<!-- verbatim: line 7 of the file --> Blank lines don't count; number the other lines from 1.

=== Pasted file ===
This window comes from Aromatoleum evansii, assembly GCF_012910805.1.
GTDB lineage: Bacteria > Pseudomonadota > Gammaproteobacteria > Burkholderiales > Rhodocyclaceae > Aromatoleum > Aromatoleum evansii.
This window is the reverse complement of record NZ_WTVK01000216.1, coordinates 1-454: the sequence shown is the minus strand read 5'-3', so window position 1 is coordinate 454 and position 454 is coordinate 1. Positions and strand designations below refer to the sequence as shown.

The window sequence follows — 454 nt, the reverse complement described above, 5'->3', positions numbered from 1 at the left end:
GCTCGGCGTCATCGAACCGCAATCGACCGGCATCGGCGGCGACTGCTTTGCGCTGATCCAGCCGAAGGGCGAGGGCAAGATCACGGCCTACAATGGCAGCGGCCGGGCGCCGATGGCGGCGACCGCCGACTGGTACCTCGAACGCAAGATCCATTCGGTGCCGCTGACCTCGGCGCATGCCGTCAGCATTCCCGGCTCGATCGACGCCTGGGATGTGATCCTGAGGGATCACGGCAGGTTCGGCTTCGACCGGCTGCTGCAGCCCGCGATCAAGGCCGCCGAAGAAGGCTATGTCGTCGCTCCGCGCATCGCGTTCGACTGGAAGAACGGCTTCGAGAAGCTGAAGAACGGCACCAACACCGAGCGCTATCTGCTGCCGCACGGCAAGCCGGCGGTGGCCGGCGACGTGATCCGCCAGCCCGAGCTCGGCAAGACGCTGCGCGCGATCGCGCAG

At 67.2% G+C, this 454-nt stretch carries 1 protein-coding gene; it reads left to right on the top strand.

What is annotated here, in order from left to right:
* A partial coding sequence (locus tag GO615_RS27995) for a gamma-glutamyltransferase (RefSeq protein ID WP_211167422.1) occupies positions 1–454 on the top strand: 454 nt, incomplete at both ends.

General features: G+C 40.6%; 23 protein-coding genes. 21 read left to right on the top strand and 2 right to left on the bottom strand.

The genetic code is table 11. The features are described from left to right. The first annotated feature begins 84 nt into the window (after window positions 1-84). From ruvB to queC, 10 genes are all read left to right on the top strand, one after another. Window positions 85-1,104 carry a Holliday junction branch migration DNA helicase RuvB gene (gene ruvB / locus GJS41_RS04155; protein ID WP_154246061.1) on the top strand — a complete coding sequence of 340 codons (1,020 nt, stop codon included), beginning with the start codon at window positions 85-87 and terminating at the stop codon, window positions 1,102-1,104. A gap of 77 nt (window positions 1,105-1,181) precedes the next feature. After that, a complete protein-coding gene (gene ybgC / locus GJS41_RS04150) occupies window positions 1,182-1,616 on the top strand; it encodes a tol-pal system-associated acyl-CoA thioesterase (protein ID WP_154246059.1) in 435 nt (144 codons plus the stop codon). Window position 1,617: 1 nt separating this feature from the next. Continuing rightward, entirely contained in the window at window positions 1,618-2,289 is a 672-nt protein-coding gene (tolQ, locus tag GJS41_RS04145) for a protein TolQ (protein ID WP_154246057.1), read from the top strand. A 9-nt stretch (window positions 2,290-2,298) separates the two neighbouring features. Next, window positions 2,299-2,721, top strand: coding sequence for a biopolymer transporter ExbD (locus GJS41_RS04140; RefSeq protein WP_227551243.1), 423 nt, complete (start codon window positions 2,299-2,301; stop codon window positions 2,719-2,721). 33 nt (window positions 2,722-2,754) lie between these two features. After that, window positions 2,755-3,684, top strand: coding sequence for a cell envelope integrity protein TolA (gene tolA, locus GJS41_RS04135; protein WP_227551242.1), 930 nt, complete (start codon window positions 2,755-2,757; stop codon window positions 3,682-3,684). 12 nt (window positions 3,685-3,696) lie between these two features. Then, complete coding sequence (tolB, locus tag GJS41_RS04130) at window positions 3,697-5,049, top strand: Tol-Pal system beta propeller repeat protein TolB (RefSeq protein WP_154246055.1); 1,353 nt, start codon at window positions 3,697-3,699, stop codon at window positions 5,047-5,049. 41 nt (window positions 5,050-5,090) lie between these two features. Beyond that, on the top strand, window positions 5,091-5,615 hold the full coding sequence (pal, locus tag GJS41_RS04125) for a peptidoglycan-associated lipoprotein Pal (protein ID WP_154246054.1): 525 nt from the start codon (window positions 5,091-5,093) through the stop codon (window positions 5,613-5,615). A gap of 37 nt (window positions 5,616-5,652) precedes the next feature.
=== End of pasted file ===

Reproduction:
What is annotated here, in order from left to right: